Sabbath is for Our Healing – Fr. Rob

The Rev. Robert P. Travis

14th Sunday after Pentecost Sermon –  5pm and 9:00am Church of the Ascension, Wakefield RI

RCL Year C Proper 16 8/6-7/2016

 

Scripture Text: Isaiah 58:9b-14

Psalm 103:1-8

Hebrews 12:18-29

Luke 13:10-17

Sermon Text:

In my the parish secretary’s office,

In the church where I grew up,

There was a little plaque always sitting on the desk,

That said “Seven Days without Prayer and Worship

Makes One Weak.”

W-E-A-K, week.

That seems at the heart of our readings today,

As we consider the importance,

And even a woman who was so weakened,

By a spiritual ailment that she couldn’t

Stand up straight.

 

We all know that the Sabbath

Was the day God rested,

And it was created for rest.

But what is Rest?

 

In the gospel passage we just heard,

We see Jesus teaching in the synagogue on the Sabbath,

Which the Rabbi has no problem with.

But when he sees a woman among the people,

And has compassion for her,

And heals her,

The Rabbi criticizes him and tells the people

That work shouldn’t be done on the Sabbath.

This is difficult for me to distinguish,

And maybe it is for you as well,

Why was teaching in the Synagogue not work,

But healing was?

 

Today’s scriptures are rich with promise

And instruction on why God gives us

A day each week.

It is essentially about our healing,

Which is symbolized in the woman herself.

Notice she was bent over,

“quite unable to stand up straight.”

And this is described as a spiritual problem.

Jesus tells her she is set free,

lays hands on her,

and immediately she stood up straight and praised God.

 

Do you see the symbol?

She is bent over, unable to stand up and praise God,

Which is essentially what we do on Sundays

And Saturday evenings.

On our Sabbath Day.

Jesus heals her, and her response

Is the proper response of a person of faith

Towards God on the Sabbath!

 

He enacts in her exactly what he is then

Going to teach, by arguing against,

The pharisaical Rabbi,

Who is pointing to the hypocrisy

in a human codification of God’s law,

that told people they could not work,

but allowed people to care for their animals,

and to teach in the synagogue.

 

Jesus uses his healing of the woman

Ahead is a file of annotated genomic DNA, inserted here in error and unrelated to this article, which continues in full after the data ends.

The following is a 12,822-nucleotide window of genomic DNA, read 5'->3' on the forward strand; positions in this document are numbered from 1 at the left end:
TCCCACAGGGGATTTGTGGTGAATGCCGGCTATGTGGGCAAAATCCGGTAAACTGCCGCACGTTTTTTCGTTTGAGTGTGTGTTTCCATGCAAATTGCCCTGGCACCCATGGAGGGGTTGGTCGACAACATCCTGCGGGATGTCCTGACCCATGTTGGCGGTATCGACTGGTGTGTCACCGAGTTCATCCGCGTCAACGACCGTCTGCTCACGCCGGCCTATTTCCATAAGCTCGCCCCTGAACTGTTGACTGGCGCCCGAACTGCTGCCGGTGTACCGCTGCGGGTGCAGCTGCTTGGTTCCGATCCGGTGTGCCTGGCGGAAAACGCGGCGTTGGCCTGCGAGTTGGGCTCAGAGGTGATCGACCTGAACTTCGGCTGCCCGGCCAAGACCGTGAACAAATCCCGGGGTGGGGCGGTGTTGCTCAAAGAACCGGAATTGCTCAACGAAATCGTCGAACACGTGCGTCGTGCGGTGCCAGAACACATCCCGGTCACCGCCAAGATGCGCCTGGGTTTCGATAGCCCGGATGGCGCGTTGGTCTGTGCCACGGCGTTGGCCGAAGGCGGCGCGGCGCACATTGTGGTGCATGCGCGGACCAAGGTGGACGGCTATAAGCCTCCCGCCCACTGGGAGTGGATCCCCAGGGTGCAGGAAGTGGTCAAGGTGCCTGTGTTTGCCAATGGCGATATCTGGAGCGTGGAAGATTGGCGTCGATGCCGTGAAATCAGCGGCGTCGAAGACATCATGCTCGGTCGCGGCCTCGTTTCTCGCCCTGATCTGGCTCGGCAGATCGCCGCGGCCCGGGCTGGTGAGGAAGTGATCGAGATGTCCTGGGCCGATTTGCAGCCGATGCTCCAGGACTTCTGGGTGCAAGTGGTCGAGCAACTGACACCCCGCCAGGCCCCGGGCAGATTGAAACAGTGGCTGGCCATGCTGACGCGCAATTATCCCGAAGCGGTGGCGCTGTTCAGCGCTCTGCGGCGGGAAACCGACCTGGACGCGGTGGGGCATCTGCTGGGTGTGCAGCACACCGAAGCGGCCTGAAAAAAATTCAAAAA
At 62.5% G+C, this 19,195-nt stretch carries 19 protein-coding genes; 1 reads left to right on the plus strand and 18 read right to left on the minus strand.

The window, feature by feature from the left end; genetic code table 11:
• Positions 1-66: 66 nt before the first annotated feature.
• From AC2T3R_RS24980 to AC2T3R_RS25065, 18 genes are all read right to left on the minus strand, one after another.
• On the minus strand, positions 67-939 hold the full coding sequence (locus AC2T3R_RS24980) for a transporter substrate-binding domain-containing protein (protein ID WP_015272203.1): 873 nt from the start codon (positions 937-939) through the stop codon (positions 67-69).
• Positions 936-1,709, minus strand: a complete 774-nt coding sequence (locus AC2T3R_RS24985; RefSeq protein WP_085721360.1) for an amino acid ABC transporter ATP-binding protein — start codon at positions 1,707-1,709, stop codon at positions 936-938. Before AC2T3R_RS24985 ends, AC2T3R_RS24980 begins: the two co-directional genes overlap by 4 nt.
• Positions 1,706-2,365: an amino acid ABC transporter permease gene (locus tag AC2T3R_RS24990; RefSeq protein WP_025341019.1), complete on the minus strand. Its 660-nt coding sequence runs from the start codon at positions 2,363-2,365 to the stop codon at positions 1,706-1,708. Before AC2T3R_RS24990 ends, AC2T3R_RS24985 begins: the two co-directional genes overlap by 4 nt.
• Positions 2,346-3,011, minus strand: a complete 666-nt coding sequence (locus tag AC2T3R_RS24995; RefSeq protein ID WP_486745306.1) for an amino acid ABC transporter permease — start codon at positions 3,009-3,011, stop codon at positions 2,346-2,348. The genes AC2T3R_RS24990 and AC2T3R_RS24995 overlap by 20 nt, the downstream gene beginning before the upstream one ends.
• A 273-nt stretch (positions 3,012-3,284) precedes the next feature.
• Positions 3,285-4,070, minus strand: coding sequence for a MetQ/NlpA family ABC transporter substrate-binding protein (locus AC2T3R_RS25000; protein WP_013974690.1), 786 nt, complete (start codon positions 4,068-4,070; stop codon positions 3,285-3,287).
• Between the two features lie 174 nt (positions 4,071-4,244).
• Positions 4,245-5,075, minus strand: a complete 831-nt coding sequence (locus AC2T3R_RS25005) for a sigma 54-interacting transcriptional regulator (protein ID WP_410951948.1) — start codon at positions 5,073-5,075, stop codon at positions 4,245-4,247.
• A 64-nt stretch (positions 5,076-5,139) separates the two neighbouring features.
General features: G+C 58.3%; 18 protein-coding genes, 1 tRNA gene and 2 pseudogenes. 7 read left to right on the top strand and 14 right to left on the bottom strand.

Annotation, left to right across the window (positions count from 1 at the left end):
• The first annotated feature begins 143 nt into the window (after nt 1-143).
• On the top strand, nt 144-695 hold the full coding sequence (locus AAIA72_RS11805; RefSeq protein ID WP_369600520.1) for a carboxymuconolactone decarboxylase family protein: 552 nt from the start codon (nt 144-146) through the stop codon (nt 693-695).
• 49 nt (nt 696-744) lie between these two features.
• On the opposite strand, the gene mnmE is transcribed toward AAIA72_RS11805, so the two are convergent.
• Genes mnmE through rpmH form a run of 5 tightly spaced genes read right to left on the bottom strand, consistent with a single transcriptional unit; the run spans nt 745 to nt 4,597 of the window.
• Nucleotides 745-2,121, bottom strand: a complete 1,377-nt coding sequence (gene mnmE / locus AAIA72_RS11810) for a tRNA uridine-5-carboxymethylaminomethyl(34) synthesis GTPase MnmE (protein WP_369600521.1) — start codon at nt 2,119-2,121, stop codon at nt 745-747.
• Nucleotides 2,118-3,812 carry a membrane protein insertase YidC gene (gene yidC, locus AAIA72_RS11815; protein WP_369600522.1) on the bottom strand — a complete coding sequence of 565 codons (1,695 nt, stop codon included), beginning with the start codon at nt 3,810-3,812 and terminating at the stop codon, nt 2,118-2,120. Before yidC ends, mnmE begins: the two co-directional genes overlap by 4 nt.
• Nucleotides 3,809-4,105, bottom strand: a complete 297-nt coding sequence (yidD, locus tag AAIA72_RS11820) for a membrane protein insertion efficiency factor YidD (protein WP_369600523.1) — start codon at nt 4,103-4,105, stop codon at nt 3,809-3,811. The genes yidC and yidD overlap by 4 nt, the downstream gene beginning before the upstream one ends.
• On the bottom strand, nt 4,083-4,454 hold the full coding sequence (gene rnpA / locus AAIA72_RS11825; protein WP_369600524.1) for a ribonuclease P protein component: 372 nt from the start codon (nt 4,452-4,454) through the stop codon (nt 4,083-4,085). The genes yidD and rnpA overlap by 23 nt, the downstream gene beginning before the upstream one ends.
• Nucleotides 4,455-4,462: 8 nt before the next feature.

As the best object lesson,

For what the Sabbath is about,

And for what is involved in his healing

Of all of our ailments.

 

Now I want to look back at the Isaiah reading

Because it contains promises

That should encourage us,

As well as more clarification about this Sabbath question.

 

It starts off being about how we let our light

Shine in the darkness,

And that should be familiar to us as Christians.

First we remove the burdens of accusing others,

And speaking of evil from our work,

And then we reach out in offering our food to the hungry,

And satisfying the needs of the afflicted.

This takes away the shadows from our works,

And allows the light (which is Christ)

To shine before others.

Our refraining from evil speech, and accusation,

And our works of love and charity for others

Result as well in clarity of guidance from the Lord,

And an awareness of God’s satisfying our needs.

 

If we look at that individually, it is encouraging enough,

But if we look at that as a church,

Then the last part about our becoming

like a watered garden,

Like a spring of water whose waters never fail,

Is a wonderful promise.

What do watered gardens do?

They grow, and provide food and beauty for many.

What do springs of water do?

They satisfy the deep thirst of those who come to them.

And then Isaiah continues in talking about

Our ancient ruins being rebuilt,

Our raising up the foundations of many generations,

Being called the repairer of the breach,

And the restorer of streets to live in.

This sounds like what we would all like our church to be,

In this community of Wakefield.

And this week, as a different kind of foundation

Of the generations here, the Larchwood Inn

Becomes a ruin,